Pro Evolution Soccer 4

2nd August 2005
reviewer: Rich
rating: 5 out of 5
developed by: Konami
published by: Konami
rrp: £19.99
formats: Xbox, PC and PlayStation 2 (PS2 reviewed)

Fourth game in, and you have to wonder: how much more evolved can videogame soccer get? I mean, the International Superstar Soccer series felt rather evolved at the time but after a mammoth run of football games covering six consoles, fans have now received four new "evolved" versions of the series. Surely PES4 has to be just a graphical update? Well, you’ll be surprised to hear that despite the series' seemingly endless praise from the media and gamers alike, Konami have managed to eke yet more life out of the game of football.

I have this theory that Konami invented the perfect football game in the early 90’s and decided to release it parts over the next twenty years or so. Or maybe they just decided to pound the FIFA games into submission every year until the governing body handed them the license to add to their perfect game. Or maybe I’m talking shit and the Konami guys are just really good at what they do, and they listen to what gamers really want.

Except, of course, there's one thing they haven't listened to. My only gripe with the game: where the fudge is the online play? I’ll reiterate – PES4 is not online (on PS2 – Xbox Live users have the luxury, but more on that later). The game’s spiritual home, the PlayStation 2 has been severely neutered by Konami's exclusion of online gaming, and to me this is a massive shame. Games like Socom, Burnout 3 and Tony Hawks' Underground 2 have all proved how “doable” PS2 online games are, and it’s a waste not to have the jewel of the PS2’s crown glimmering online as it should. I may gloss over this, but as far as I’m concerned the Xbox pad is all wrong for PES4. It feels awkward and wrong and I don’t like it and I’m not going to try to like it and I’m going to stamp my feet and cry a bit…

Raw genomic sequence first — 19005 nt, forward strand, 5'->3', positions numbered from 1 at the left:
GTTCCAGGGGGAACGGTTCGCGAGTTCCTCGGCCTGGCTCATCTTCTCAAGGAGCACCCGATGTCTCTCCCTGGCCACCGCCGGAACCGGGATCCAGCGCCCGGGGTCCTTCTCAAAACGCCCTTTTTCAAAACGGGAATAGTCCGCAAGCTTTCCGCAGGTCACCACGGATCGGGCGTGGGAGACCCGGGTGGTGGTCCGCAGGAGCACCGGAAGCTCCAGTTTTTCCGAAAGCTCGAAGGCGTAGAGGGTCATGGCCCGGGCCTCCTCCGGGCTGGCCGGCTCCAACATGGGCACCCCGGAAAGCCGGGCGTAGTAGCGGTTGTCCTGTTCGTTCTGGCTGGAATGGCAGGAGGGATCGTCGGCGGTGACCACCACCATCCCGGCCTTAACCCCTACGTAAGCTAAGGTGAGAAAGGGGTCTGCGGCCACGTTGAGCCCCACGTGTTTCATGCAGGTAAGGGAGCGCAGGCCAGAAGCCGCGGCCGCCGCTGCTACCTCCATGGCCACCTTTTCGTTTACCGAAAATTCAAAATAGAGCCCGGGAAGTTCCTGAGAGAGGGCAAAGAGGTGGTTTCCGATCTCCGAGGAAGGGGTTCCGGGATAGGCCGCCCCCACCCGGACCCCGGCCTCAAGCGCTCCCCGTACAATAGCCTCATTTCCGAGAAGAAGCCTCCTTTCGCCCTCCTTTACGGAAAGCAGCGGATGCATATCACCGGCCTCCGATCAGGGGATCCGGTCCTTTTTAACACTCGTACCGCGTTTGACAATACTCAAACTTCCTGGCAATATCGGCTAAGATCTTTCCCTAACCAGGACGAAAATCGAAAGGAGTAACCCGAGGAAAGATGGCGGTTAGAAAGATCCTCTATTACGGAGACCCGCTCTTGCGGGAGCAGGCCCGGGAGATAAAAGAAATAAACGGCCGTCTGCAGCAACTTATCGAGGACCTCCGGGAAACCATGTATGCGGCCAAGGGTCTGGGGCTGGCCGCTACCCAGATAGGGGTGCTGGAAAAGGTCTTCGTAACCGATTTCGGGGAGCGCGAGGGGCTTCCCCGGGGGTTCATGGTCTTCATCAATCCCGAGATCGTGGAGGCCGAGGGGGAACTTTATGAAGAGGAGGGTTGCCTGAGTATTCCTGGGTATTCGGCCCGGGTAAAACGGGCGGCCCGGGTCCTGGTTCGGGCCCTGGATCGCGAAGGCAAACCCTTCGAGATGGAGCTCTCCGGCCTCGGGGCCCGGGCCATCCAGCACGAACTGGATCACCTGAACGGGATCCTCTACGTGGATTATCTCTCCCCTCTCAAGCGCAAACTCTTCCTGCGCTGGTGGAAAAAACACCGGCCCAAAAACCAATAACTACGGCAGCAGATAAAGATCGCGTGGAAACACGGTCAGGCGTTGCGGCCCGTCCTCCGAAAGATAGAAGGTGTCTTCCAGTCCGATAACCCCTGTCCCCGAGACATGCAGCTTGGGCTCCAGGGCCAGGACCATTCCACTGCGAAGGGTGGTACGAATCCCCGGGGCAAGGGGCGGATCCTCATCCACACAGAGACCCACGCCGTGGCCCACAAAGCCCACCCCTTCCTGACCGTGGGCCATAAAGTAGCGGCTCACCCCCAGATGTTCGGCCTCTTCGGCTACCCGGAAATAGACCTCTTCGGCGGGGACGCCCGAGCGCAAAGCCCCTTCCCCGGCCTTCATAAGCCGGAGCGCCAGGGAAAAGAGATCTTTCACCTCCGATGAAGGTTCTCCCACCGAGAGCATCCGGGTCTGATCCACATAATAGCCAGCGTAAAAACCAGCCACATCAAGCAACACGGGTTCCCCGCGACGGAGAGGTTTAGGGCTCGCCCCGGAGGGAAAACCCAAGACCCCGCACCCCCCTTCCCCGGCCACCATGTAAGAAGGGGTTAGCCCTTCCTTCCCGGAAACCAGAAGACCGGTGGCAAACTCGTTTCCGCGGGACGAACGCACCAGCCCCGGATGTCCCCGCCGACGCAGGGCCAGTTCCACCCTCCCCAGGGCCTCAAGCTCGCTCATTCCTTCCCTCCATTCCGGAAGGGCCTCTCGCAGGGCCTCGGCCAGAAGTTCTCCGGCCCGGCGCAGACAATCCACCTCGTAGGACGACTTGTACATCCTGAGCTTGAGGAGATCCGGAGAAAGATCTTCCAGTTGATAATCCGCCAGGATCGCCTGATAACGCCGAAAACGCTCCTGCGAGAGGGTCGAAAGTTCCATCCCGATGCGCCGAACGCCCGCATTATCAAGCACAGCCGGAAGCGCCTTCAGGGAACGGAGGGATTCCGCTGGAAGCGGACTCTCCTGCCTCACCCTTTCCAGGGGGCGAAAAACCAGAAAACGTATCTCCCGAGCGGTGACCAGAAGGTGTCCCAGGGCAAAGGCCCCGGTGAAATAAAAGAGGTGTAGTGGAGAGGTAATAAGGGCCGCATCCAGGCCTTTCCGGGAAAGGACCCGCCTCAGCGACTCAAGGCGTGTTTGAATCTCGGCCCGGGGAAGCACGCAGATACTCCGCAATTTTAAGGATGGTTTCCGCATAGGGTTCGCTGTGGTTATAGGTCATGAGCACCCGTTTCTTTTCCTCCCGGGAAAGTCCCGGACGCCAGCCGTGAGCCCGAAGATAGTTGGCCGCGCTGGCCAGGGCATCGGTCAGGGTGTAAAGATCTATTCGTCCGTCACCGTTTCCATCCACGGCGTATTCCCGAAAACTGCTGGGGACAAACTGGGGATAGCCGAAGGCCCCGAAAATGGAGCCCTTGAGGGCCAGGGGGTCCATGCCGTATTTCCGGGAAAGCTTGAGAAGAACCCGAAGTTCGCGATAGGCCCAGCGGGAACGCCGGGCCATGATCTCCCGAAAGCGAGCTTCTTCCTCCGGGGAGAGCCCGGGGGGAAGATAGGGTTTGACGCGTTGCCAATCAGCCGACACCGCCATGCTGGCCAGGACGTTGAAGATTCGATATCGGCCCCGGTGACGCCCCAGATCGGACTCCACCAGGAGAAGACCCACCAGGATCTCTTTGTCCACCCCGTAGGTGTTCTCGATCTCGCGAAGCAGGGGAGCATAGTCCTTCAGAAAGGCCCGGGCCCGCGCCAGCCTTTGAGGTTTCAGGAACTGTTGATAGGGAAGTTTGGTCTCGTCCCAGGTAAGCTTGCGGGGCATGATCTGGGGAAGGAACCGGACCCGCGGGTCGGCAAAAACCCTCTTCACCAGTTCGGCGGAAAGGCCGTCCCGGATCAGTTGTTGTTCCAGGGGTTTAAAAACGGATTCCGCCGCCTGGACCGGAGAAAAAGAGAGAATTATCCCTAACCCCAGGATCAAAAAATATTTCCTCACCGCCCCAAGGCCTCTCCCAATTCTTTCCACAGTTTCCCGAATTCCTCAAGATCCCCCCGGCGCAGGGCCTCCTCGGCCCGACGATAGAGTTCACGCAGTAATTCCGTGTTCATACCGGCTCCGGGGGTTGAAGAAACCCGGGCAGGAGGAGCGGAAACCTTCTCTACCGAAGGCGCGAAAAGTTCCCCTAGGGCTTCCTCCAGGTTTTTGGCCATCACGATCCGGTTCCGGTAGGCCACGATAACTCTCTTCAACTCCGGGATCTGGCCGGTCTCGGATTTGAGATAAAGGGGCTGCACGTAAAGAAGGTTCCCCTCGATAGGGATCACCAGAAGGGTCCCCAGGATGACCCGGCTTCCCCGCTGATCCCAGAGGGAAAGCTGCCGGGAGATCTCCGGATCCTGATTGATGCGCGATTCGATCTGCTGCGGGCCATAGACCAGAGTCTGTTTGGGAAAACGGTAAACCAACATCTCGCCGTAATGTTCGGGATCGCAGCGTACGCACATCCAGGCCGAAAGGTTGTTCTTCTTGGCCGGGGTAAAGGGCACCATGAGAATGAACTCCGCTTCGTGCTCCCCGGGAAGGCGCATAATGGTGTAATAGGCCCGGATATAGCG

Okay, enough about that. The game itself has all of the hallmarks of a great sequel: at first it feels odd to play; the improved physics leave you misjudging through-balls and seemingly losing your touch all over the field. Then around 15 hours in, returning to PES3 leaves you with the same feeling, coupled with a distaste for its now “wrong” physics. Additionally the latest version feels a lot smoother and intelligent – off-the-ball player movement has improved once again – culminating in superbly real-feeling passing movements and the console’s ability to second-guess your play. It all feels very natural to me and, as mentioned previously, makes PES3 pretty much obsolete in my collection. This is a game that I have now spent at least 200 hours playing – there’s some marked longevity and value here.

It really is a testament to the playability of the game that I’ve not even mentioned any of the game modes or the extras you can unlock; and to be honest with you, I can’t be bothered to do so. Buy it and discover them yourself. If they hacked out every mode but exhibition – replacing all teams with “Generic Team A” and “Generic Team B” – I would still have played for that many hours. And I would still be rushing the end of this review, as the thought of playing the game has made me want it like an American wants to super-size. PES4 is the don of the virtual football universe and has the ability to beat any rival so hard that there is no point in me even mentioning this to you. Just nod at the screen and click on something else knowing that this is an amazing game and is the only (football) game worth owning until its sequel comes out.

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